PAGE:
We all long for acceptance, to feel seen and heard and held in a space where we are accepted unconditionally by another person. Some of us are fortunate to have such people in our lives on a regular basis who offer us that. But whether we have such a person in our lives or not, we can also learn how to give ourselves this kind of acceptance and unconditional regard.

This can be a challenging task. We are human and we make mistakes and fall short of who we want to be — often. Typically it’s easier to see our shortcomings than our strengths. We experience emotions that we would rather not feel — some painful (e.g., sadness, grief, hurt), and some not so complimentary of who we would like to be (e.g., jealousy, rage).

How do we embrace our whole selves, how do we offer ourselves whole-hearted acceptance, in the context of this human conundrum?

I would like to offer a few suggestions.  

  1. It can be helpful to see ourselves through another’s eyes, and think about what someone else loves and appreciates about us. Sometimes it is easier to first see this through another’s eyes, before being able to see it through our own, as often others can see things in us that we tend to dismiss or overlook. Think about a friend, family member, coworker, child, or even a pet and call up a feeling of care or appreciation that this other person feels for you. Allow yourself to take in and fully experience that feeling in your body as a felt sense. Linger there for at least 30 seconds or more so as to internalize this feeling.
  2. Accepting ourselves — the pleasant, pleasing parts and the unpleasant, difficult parts alike — does not mean that we have to approve of behaviors we are not proud of. Approval is different than acceptance. We might disapprove of a child’s behavior, and yet deeply love and accept this child, seeing the wholeness of who they are. We can take an honest look at our mistakes or poor choices and choose to work on making better ones, while at the same time recognizing that life is always a work in progress, not a finished result. This is part of our human condition. When we offer ourselves self-acceptance in the context of this self-honesty, rather than self-hatred or self-criticism, we create an inner environment in which it is easier to choose future behaviors that align with who we want to be.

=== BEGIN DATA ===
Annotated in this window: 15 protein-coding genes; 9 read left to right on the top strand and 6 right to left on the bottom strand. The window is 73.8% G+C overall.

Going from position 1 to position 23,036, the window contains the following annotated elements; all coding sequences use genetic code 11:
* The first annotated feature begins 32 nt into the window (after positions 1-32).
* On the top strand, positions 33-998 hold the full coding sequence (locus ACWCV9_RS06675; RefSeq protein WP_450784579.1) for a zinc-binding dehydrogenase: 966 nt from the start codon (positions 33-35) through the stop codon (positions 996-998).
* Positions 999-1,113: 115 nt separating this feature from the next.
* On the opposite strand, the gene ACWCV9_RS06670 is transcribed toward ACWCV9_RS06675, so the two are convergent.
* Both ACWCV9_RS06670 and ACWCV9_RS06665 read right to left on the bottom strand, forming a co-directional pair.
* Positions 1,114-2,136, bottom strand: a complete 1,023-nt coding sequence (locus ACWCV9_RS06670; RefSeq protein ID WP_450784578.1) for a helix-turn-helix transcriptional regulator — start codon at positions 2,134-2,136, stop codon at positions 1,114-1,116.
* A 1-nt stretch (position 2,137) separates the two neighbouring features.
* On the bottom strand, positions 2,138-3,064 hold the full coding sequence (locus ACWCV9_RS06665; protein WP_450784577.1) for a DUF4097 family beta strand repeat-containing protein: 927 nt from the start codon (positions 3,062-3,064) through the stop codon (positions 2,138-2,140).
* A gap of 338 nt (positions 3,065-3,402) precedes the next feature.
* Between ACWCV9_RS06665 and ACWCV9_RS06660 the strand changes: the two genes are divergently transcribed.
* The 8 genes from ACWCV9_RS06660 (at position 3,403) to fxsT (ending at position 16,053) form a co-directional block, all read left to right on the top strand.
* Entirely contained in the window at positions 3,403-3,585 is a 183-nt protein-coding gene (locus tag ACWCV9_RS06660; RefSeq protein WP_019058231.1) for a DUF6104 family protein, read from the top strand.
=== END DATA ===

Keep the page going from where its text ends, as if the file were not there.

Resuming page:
3. Practicing mindfulness is a very helpful way to learn how to hold a space for all parts of ourselves, for all emotions, thoughts and sensations that arise.  When we learn to be present for ourselves in this way, we offer ourselves an unconditional attention where we can feel seen and heard by ourselves. One of the important ingredients in mindfulness is non-judgment.  When we can watch whatever arises without pushing it away or needing to change it, we cultivate an experience of acceptance, and an ability to tolerate discomfort.  I notice that when I am able to sit with uncomfortable emotions, I have a greater capacity to handle them, and am less likely to act out in unhelpful ways.
  4. Self-compassion and loving-kindness practices can be immensely helpful to learn how to grow acceptance. You might try out this variation: Putting your hand on your heart, say: “May I feel safe and whole. May I find ease and wisdom within difficult situations. May I experience inner peace.” Repeat this several times out loud. Now repeat this as you think of people in your life whom you are close to, and send these thoughts out to them, saying “May you feel safe and whole. May you find ease and wisdom within difficult situations. May you experience inner peace.” Finally, send these thoughts out to people in the wider world, again repeating these phrases out load several times.

Finally, I want to offer you a poem from my book Gifts of the Rain Puddle: Poems, Meditations and Reflections for the Mindful Soul (reprinted with permission from WellBridge Books). Poetry sometimes has the ability to evoke strong emotions or send powerful messages.  I hope this one helps you to find that place of acceptance within.

The Door

Welcome to this space.
Come, have a seat
on this couch where humanity sits
these cushions
that hold the weight
of a thousand heart breaks.
Come bring your sadness
of the loss you cannot bear,
the anger that consumes you
like a fire gone wild.
Come bring your anxiety
the one that keeps you awake at night
and acts like a barricade
between you and your life that awaits.

You are welcome here —
the part that holds deep shame
hidden even from your eyes,
the part that was wounded as a young child,
the dark thoughts,
the parts disowned,
unwanted,
unnamed.

There is no part of you
not welcome in these walls —
No part not honored
in this room of human suffering
and great strength.

For you are not alone —
You never were.
Did they tell you that?
You were never alone,
nor I.

In this quiet space,
this sanctuary of human emotion
come home,
come home
to the self that awaits.